If movie stars can be role models, then Katharine Hepburn was mine. I loved that old girl from the first time I laid eyes on her. There was something about her that rang true to me and to a generation of girls like me. She was tough, independent, strong-willed and humorous, yet feminine and, yes, sexy.
I doubt many of today's rising generation would get what I mean by "sexy." Hepburn sexy? That "crazy, psalm-singing, skinny old maid!" as Humphrey Bogart's character, Charlie Allnut, put it in "The African Queen."
By today's standards of overt sexuality, Hepburn was a Presbyterian spinster. Yet she had more sex appeal in her right eyebrow than today's adolescent sex symbols have in all of their thong drawers combined.
Hepburn embodied the sort of sex appeal that simmers beneath the surface. She was the carefully removed glove to the in-your-face lap dance, a secret to be discovered, a knowing come-hither whisper to the hysterical "Girls just wanna have fun." Beneath her buttoned-up, cheek-boned, aristocratic air was a highly seasoned tamale. Just ask Spencer Tracy.
But flaunting wasn't her game. When you've got it, contrary to the adage, you don't have to flaunt it. Instead, Hepburn oozed suggestion. Even in her role as the quintessential prude Rose Sayer in "African Queen," she was far more appealing than most of the femmes fatales from today's stable of quick 'n dirty beauties.
Just as the hint of impending doom in an Alfred Hitchcock movie is more terrifying than a bloody chainsaw whacking off someone's limb, the suggestion of romance is more Eros-inspiring than graphic carnality. Chainsaw massacres and precision porn are more shocking, but they're not more interesting or compelling. They're merely extreme, meant to provoke extreme responses.
Even when she was playing a traditionally masculine role, as when she and Tracy squared off as two married lawyers in "Adam's Rib," Hepburn conveyed a strong yet vulnerable femininity. That's tricky stuff, but she pulled it off in spades. She managed to combine intelligent determination with a ladylike femininity that today seems mostly lost.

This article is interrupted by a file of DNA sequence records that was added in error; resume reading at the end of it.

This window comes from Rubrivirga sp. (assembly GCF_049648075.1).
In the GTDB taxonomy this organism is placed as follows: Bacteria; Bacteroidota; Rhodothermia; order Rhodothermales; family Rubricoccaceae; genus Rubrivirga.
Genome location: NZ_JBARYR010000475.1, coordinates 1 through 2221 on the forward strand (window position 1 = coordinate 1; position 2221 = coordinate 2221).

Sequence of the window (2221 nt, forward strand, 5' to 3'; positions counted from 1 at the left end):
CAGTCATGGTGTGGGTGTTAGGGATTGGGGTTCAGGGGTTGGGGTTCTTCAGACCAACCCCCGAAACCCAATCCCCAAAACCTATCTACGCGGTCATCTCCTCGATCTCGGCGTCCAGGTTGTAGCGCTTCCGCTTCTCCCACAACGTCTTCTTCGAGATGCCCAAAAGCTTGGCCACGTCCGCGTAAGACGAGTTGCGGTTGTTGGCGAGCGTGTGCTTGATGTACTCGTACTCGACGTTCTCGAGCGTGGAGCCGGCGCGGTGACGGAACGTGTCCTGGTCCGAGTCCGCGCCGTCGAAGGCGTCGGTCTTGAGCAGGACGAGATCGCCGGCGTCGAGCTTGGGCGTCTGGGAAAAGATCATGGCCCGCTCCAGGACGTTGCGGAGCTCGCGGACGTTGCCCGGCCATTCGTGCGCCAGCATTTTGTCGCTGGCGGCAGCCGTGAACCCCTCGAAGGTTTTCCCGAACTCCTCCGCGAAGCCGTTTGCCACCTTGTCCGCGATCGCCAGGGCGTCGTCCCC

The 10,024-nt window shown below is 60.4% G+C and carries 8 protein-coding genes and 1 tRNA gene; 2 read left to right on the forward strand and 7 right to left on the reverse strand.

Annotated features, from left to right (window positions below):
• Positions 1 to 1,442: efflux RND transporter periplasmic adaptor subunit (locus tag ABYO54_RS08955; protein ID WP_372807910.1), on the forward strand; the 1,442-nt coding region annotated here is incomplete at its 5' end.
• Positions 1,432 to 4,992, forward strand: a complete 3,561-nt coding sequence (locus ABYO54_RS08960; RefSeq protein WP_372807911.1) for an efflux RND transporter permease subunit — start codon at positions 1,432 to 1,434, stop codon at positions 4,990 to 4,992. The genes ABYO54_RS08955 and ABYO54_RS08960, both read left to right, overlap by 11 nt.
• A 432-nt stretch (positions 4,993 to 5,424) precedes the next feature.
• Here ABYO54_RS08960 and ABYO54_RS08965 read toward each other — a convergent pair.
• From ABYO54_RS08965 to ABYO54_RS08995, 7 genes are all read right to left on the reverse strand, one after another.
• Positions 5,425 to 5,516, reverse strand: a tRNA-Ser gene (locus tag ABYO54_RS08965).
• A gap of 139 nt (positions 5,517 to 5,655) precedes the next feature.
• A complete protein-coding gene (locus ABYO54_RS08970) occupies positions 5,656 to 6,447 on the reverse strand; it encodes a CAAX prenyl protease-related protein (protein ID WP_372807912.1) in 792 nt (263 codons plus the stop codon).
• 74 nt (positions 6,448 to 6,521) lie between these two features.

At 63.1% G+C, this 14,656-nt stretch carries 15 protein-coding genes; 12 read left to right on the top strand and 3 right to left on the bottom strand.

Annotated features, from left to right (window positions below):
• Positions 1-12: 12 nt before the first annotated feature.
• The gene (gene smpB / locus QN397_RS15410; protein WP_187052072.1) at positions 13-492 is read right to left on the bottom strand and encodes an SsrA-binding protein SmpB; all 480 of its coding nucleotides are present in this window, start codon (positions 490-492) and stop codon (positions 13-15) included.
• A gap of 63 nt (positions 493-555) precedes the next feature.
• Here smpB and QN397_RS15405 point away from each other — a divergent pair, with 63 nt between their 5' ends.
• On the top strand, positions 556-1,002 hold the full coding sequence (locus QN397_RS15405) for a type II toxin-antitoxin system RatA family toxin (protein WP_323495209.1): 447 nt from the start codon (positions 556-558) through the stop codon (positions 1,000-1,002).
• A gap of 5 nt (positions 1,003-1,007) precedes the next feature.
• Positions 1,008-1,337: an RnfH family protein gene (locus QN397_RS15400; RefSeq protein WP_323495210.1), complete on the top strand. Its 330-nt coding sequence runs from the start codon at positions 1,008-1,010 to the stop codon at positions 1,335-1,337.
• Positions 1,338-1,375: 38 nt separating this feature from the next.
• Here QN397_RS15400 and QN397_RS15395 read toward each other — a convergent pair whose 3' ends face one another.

What I loved most about Hepburn, though, was her indomitable spirit. She was the girl who wanted to play with the boys, who wouldn't take no for an answer, who never met a challenge she couldn't meet. She was a fiery feminist from the old school - equal to a man, but still capable of falling head over high heels in love with one, too. She didn't need to wrestle the boys to the ground in order to win. She won by guile and style, fully feminine yet - by her own legend - fully feminist.
She was, in other words, both a great broad and a great lady, and I wanted to be just like her when I grew up. Looking back, I think how lucky I was to have grown up at a time when the likes of Katharine Hepburn were women to emulate. We didn't have to study the history of feminism or gender dynamics or endure patronizing sensitivity training or cheer the cultural gelding of our brothers. We just watched Katharine Hepburn and learned the craft of being independent, accomplished, humorous women.
Hepburn was our own swashbuckling Annie Oakley riding English saddle. In today's vernacular, she was "liberated," yet I doubt she saw it that way. Her life wasn't meant to be a public statement. She was above all a private person and probably grateful that she didn't have to be anyone's poster girl.
By contrast, being liberated today apparently means to flaunt everything and screw the boys, both figuratively and literally. Young movie-going girls today don't have access to many in the mold of Katharine Hepburn. Instead, by my mall observations, most are Britney wannabes - hip-hugged, tattooed, pierced and Out There. The female navel has become the refrigerator man's continental divide. I hate to break it to you, oh future daughters-in-law, but everybody's got a belly button. Your inney- or outey-ness is not the stuff either of revelation or revolution.
Can you imagine a young Katharine Hepburn wearing jeans down to her bikini line and a navel ring?
I realize these musings place me squarely in the old fogy demographic, but I'm unapologetically grateful to have grown up in the cinematic shadow of a Hepburn. Some things really were better in the old days and she was one of them. Bless her heart and rest her soul.